Fine particulate air pollution and daily mortality in Shenyang, China.
- Additional Document Info
- View All
Fine particulate matter (PM₂.₅) is not a criteria pollutant in China, and few studies were conducted in the country to investigate the health impact of PM₂.₅. In this study, we did a time-stratified case-crossover analysis to examine the association between PM₂.₅ and daily mortality in Shenyang, an industrial center in northeast China. Daily mortality, air pollution and weather data from August 1, 2006 to December 31, 2008 in Shenyang were collected. A time-stratified case-crossover approach was used to estimate the association of PM₂.₅ with both total and cause-specific mortality. Controls were selected as matched days of the week in the same month. Potential effect modifiers, such as age, gender, and season, were also examined. We found significant associations between PM₂.₅ and daily mortality in Shenyang. A 10 μg/m³ increment in the 2-day moving average (lag 01) concentrations of PM₂.₅ corresponded to 0.49% (95% CI: 0.19%, 0.79%), 0.53% (95% CI: 0.09%, 0.97%), and 0.97% (95% CI: 0.01%, 1.94%) increase of total, cardiovascular, and respiratory mortality, respectively. The associations appeared to be stronger in older people (aged ≥ 75 years), in females and during the warm season. To our knowledge, this is the longest PM₂.₅ health study in time duration in China. Our findings provide new information on the adverse health effects of PM₂.₅, and may have implications for environmental policy making and standard setting in China.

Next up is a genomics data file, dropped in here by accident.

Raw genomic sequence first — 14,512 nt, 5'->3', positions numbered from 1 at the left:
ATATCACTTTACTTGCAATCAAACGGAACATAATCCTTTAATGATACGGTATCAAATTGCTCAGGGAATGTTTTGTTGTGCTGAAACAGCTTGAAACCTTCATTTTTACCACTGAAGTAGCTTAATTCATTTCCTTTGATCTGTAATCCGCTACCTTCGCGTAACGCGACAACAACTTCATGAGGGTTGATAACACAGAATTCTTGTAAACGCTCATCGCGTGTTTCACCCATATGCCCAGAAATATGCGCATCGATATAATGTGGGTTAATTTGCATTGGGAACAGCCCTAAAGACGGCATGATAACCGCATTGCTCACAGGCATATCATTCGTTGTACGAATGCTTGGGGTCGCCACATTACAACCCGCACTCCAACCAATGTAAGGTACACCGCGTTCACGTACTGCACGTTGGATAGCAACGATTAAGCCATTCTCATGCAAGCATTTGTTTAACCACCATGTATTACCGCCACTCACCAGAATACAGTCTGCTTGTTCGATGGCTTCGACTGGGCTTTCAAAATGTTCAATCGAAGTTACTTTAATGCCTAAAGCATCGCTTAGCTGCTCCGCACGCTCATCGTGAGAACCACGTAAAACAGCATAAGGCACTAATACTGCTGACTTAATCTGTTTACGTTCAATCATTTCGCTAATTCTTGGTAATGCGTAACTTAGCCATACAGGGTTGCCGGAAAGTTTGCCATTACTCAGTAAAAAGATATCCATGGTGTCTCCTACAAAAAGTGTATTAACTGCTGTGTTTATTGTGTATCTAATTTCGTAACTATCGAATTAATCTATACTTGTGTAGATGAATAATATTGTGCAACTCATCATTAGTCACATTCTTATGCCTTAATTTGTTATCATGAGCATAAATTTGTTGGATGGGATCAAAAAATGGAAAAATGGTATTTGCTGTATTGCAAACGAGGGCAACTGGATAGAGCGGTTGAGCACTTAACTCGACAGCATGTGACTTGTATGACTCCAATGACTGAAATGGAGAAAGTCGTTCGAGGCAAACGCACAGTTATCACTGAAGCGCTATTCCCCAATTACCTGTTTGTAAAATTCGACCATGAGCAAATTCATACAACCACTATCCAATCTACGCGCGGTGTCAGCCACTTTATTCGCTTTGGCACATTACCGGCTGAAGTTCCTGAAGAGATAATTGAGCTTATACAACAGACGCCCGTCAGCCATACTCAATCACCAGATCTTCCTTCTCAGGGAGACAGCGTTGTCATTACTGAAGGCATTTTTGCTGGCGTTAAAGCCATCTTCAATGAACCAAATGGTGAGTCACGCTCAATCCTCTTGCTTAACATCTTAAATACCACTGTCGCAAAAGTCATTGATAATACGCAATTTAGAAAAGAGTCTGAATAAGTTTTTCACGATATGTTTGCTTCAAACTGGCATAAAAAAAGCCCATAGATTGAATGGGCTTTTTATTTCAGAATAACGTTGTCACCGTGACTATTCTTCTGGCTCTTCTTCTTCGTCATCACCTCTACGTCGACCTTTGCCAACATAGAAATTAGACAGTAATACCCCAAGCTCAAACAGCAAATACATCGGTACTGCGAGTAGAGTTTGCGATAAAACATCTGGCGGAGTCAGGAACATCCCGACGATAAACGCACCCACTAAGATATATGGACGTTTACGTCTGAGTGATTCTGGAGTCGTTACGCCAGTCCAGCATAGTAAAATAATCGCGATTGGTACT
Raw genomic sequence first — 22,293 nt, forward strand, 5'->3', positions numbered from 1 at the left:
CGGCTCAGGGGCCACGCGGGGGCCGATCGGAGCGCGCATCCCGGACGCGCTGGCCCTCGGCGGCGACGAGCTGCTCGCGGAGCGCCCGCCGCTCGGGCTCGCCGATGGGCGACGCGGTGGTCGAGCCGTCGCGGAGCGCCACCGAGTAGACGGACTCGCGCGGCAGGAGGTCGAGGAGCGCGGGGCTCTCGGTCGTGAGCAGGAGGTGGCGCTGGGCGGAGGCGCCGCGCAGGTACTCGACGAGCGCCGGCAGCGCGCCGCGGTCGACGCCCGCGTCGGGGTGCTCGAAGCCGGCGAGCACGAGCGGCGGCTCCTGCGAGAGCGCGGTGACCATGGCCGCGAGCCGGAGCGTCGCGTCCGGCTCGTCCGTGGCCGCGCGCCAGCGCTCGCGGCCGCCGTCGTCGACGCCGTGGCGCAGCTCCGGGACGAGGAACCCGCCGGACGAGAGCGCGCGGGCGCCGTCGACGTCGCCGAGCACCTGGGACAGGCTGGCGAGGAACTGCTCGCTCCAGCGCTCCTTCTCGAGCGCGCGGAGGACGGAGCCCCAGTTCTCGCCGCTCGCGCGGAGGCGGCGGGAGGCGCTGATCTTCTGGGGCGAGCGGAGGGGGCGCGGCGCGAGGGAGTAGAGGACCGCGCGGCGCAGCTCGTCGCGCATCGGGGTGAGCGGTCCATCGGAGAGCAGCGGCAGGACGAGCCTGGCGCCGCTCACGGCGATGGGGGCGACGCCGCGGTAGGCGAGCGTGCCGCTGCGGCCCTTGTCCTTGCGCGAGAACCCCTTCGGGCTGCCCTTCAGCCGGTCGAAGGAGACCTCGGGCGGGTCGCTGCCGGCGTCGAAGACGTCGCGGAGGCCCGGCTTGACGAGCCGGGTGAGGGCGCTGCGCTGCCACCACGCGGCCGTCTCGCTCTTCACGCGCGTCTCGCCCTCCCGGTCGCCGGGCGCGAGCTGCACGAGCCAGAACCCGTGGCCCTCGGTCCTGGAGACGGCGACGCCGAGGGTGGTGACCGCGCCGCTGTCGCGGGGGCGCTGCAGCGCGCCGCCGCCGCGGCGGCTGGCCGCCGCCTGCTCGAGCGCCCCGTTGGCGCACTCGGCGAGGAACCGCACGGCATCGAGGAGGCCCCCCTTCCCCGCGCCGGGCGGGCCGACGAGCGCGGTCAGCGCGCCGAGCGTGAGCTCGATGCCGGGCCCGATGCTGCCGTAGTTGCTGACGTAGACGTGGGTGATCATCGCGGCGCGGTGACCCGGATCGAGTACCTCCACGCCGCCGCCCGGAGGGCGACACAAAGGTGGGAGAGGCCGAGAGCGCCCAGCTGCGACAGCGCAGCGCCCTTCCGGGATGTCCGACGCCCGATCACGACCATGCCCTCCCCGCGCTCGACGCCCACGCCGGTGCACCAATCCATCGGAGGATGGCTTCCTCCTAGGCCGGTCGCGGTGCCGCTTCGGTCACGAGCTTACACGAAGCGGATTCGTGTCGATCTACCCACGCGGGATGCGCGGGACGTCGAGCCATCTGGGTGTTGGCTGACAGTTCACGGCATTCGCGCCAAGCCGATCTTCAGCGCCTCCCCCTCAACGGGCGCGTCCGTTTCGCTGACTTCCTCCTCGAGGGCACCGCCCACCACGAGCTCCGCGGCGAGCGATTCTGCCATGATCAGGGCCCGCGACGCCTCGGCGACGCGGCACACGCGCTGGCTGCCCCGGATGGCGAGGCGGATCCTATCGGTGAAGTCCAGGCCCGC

author list (cited authors)
Ma, Y., Chen, R., Pan, G., Xu, X., Song, W., Chen, B., & Kan, H
complete list of authors
Ma, Yanjun||Chen, Renjie||Pan, Guowei||Xu, Xiaohui||Song, Weimin||Chen, Bingheng||Kan, Haidong